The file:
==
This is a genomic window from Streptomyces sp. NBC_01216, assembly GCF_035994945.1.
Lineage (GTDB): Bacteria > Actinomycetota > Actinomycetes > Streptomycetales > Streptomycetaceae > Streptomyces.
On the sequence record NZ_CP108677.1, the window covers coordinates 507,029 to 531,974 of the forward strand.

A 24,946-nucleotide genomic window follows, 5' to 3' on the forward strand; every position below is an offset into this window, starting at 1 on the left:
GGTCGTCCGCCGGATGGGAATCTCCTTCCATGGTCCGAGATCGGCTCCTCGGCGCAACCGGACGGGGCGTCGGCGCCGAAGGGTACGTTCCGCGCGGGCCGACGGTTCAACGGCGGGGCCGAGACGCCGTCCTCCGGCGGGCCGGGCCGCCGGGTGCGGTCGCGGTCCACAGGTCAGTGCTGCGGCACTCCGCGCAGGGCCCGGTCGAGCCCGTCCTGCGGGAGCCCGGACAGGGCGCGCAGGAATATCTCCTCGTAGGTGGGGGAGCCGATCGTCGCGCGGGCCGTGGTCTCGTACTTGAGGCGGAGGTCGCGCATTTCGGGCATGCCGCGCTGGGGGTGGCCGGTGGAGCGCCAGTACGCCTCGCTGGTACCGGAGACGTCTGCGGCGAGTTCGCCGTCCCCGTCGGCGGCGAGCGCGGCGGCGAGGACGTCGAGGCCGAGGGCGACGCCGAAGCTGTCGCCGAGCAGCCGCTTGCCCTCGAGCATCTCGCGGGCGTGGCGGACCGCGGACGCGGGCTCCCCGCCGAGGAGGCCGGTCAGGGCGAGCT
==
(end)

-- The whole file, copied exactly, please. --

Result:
This is a genomic window from Streptomyces sp. NBC_01216, assembly GCF_035994945.1.
Lineage (GTDB): Bacteria > Actinomycetota > Actinomycetes > Streptomycetales > Streptomycetaceae > Streptomyces.
On the sequence record NZ_CP108677.1, the window covers coordinates 507,029 to 531,974 of the forward strand.

A 24,946-nucleotide genomic window follows, 5' to 3' on the forward strand; every position below is an offset into this window, starting at 1 on the left:
GGTCGTCCGCCGGATGGGAATCTCCTTCCATGGTCCGAGATCGGCTCCTCGGCGCAACCGGACGGGGCGTCGGCGCCGAAGGGTACGTTCCGCGCGGGCCGACGGTTCAACGGCGGGGCCGAGACGCCGTCCTCCGGCGGGCCGGGCCGCCGGGTGCGGTCGCGGTCCACAGGTCAGTGCTGCGGCACTCCGCGCAGGGCCCGGTCGAGCCCGTCCTGCGGGAGCCCGGACAGGGCGCGCAGGAATATCTCCTCGTAGGTGGGGGAGCCGATCGTCGCGCGGGCCGTGGTCTCGTACTTGAGGCGGAGGTCGCGCATTTCGGGCATGCCGCGCTGGGGGTGGCCGGTGGAGCGCCAGTACGCCTCGCTGGTACCGGAGACGTCTGCGGCGAGTTCGCCGTCCCCGTCGGCGGCGAGCGCGGCGGCGAGGACGTCGAGGCCGAGGGCGACGCCGAAGCTGTCGCCGAGCAGCCGCTTGCCCTCGAGCATCTCGCGGGCGTGGCGGACCGCGGACGCGGGCTCCCCGCCGAGGAGGCCGGTCAGGGCGAGCT